First, there's Randy Messenger, who was brought over from Florida during the 2007 season. Messenger never has been anything special in his four-year career, compiling an ERA of 5.01 in 161.2 innings of work.

An ERA above five is about where you can expect Messenger to end up this year. The same goes for Jake Taschner, whose career ERA is 5.09.

Steve Kline has faded into oblivion ever since leaving the Cardinals (I, for one, was surprised to see he was still pitching in the major leagues). Kline's ERA was 4.70 last year and there's a good chance his best days are behind him. However, the Giants need a veteran presence in their bullpen, and Kline gives them just that. 

San Francisco is high on Tyler Walker, who was good for the Giants in the 15 games he appeared in last year. However, Walker never has been good for an extended stay in the majors in his career, never seeing his ERA fall below four in any season in which he has pitched more than 20 games. 

Scott Atchinson, a non-roster invitee, could join the bullpen with a decent spring, but at best, he's nothing more than a mediocre middle reliever. 

This bullpen certainly could be worse, but they also could certainly be better. It'll be interesting to follow the progress of guys like Wilson and Misch over a full season, as both of them are promising but neither of them have any substantial experience at the MLB level. 

Bullpen grade: C+



The Giants have the absolute worst lineup in baseball, no question. Even Pittsburgh has a better lineup.

Dave Roberts will be leading off for the Giants. Roberts hit .260 last year with a .331 OBP, which is too low for a lineup that'll need all the men on base it can get.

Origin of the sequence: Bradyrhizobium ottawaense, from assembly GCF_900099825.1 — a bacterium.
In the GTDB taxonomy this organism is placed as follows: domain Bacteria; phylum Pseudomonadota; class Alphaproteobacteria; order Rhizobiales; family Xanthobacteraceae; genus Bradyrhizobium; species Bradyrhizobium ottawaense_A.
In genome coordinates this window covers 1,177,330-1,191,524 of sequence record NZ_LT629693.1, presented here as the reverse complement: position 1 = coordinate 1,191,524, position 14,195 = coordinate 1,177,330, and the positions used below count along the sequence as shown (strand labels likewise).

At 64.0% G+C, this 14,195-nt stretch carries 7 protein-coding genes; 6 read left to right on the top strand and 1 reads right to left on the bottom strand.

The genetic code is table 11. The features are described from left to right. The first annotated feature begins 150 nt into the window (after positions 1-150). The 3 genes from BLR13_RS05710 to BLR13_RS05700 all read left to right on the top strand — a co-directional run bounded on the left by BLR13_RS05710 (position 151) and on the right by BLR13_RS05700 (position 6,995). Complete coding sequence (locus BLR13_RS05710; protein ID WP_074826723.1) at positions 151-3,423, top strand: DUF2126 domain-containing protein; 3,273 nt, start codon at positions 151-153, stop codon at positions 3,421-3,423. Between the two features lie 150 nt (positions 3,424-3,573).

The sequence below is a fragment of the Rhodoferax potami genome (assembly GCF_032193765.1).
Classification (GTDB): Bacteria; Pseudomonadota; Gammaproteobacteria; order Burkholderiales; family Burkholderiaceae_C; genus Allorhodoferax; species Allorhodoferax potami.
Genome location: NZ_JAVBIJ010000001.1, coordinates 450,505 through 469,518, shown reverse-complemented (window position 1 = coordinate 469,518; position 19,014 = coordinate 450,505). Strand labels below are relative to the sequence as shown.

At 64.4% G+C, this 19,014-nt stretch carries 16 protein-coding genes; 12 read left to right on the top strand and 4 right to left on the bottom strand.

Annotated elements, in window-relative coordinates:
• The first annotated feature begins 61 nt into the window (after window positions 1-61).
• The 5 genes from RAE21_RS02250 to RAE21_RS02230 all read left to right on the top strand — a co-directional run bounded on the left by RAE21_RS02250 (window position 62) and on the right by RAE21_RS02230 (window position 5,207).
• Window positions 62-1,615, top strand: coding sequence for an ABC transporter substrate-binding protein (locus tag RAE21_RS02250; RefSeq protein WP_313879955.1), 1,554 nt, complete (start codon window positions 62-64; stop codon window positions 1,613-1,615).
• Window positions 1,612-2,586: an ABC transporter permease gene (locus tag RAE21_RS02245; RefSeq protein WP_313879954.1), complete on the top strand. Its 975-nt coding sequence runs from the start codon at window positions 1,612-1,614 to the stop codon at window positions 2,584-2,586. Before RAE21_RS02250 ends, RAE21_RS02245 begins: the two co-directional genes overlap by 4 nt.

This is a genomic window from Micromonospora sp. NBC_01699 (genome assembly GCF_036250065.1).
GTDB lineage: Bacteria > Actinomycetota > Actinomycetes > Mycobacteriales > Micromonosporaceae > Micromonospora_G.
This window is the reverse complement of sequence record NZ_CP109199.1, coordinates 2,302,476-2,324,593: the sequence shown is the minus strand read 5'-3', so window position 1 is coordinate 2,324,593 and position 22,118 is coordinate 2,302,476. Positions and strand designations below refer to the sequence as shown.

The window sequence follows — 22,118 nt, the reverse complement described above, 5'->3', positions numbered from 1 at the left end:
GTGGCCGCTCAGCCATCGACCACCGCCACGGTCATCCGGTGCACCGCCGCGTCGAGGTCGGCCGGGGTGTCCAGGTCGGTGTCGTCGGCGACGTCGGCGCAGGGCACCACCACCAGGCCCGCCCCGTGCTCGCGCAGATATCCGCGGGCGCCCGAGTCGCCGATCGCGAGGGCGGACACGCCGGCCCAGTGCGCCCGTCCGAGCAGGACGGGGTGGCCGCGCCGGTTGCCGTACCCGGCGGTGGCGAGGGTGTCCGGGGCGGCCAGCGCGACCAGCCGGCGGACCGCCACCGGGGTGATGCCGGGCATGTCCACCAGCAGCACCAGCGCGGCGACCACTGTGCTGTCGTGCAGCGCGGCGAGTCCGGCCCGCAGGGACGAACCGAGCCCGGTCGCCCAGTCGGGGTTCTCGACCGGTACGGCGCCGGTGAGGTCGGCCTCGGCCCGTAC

Randy Winn is a good hitter who is capable of posting another .300 season after doing so in 2007.

The key to this Giants order is how they produce with runners in scoring position. Winn hit .286 with RISP last year—a respectable average. Winn should hit down in the order, but that would leave a gaping hole in the second spot.

Ray Durham theoretically would fill that hole, but it's painfully obvious that Durham's best years are behind him. At age 35, Durham hit .218 with an unsightly .295 OBP.

Going back to the RISP stat, Durham hit .227 with RISP last year. The Giants might as well hit him second, as he'll have less chances with RISP. Either way, Durham likely won't be very productive this year.

Omar Vizquel wouldn't be a much better option in the two-hole. He'll miss the first few weeks of the season following knee surgery.

Vizquel did hit .280 with RISP last year, but he's going to be 41 in April, and is likely facing the final year of his solid career.

Aaron Rowand was the big free agent signing for the Giants, but if Brian Sabean thought he was going to get a top-of-the-line hitter, he was wrong.

Rowand is a guy who is an excellent piece to an offense, but not a guy you want to build around. I would be absolutely shocked if Rowand repeats his 2007 stats of .309/27/89.